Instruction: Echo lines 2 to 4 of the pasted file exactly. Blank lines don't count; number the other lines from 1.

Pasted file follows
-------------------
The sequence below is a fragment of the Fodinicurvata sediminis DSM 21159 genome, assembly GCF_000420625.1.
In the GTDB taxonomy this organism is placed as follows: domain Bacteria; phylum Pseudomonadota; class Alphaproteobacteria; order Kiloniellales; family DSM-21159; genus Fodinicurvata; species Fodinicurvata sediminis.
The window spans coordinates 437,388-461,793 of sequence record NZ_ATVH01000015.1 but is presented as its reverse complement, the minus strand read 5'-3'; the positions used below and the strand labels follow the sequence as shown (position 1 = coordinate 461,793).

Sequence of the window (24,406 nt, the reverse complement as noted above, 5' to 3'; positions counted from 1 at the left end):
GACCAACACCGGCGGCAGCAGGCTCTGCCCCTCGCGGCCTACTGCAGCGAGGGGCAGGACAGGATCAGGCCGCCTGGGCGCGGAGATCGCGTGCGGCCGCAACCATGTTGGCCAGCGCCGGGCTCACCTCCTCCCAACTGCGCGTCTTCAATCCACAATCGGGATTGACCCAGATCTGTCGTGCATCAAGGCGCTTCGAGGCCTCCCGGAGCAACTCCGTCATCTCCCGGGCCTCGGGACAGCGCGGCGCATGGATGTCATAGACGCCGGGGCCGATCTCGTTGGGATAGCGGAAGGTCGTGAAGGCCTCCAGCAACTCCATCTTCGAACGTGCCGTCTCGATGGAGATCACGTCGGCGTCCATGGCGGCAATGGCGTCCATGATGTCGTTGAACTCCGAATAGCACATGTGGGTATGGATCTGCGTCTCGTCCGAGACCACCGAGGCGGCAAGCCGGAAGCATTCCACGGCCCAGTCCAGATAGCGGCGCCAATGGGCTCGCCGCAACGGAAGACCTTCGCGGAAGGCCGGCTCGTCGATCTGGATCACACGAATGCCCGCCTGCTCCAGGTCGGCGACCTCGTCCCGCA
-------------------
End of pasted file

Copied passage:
In the GTDB taxonomy this organism is placed as follows: domain Bacteria; phylum Pseudomonadota; class Alphaproteobacteria; order Kiloniellales; family DSM-21159; genus Fodinicurvata; species Fodinicurvata sediminis.
The window spans coordinates 437,388-461,793 of sequence record NZ_ATVH01000015.1 but is presented as its reverse complement, the minus strand read 5'-3'; the positions used below and the strand labels follow the sequence as shown (position 1 = coordinate 461,793).

Sequence of the window (24,406 nt, the reverse complement as noted above, 5' to 3'; positions counted from 1 at the left end):